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Budget 2023: Major change to save Aussies hundreds on medicine

Six million Aussies will see the cost of their medicine halved.

Chemist Warehouse. Australian money. Medicine concept.
Aussies will be able to save up to $180 a year on medicines. (Source: Getty/AAP)

Millions of Aussies will be able to access cheaper medicines and spend less time going to the doctor and pharmacist, under a major change included in next month’s federal budget.

From September 1, Aussies will be able to buy two months’ worth of medicines for the price of a single monthly prescription.

“Every year, nearly a million Australians are forced to delay or go without a medicine that their doctor has told them is necessary for their health,” Health Minister Mark Butler said.

“This cheaper-medicines policy is safe, good for Australians’ hip pockets and, most importantly, good for their health."

How much can you save?

Aussies will be able to save $180 a year if their medicine can be prescribed for 60 days instead of 30 days. Concession card holders will be able to save $43.80 per year per medicine. Over the next four years, it is expected to save patients more than $1.6 billion.

Which medicines will be cheaper?

The change will apply to more than 320 medicines on the Pharmaceutical Benefits Scheme, including medicines for conditions like heart disease, cholesterol, Crohn’s disease and hypertension.

‘Affordable medicines now a reality’

The Australian Medical Association (AMA) has welcomed the change and said it would provide immediate relief for Aussies battling with the rising cost of living.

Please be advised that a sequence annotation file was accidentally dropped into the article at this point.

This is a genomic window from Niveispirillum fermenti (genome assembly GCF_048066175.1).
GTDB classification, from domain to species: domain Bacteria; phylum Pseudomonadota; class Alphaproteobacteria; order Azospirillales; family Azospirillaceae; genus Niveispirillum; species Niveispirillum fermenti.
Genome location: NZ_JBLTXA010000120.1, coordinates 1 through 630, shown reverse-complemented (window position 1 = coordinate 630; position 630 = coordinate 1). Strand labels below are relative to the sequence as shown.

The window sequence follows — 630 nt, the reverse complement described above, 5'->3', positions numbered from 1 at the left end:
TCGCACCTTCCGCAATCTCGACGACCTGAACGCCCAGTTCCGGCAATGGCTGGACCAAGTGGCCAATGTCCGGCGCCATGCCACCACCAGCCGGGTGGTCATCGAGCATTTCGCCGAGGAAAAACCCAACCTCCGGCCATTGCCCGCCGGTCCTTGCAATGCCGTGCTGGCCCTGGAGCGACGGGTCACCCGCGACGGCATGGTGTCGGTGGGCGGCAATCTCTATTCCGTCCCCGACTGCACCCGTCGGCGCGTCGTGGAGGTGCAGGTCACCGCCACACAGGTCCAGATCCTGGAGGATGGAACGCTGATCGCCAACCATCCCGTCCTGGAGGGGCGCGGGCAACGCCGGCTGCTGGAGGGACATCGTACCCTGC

“We know patients are struggling to afford essential medicines as cost-of-living increases continue to bite the household budget, and research tells us some patients are skipping medicines because of this — that just shouldn’t be happening,” AMA president Professor Steve Robson said.

“Today’s announcement effectively halves the costs of these medicines for patients, and means more affordable medicines now are a reality for these patients.”

In line with other countries

Introducing 60-day prescriptions for stable, ongoing conditions was first recommended by the Pharmaceutical Advisory Committee in 2018.

The change will bring Australia into line with New Zealand, the UK, France and Canada, where patients can already access multiple-month medications in a single prescription.

Doctors will still be able to make the call about whether a 30-day or 60-day supply is appropriate for the individual patient.

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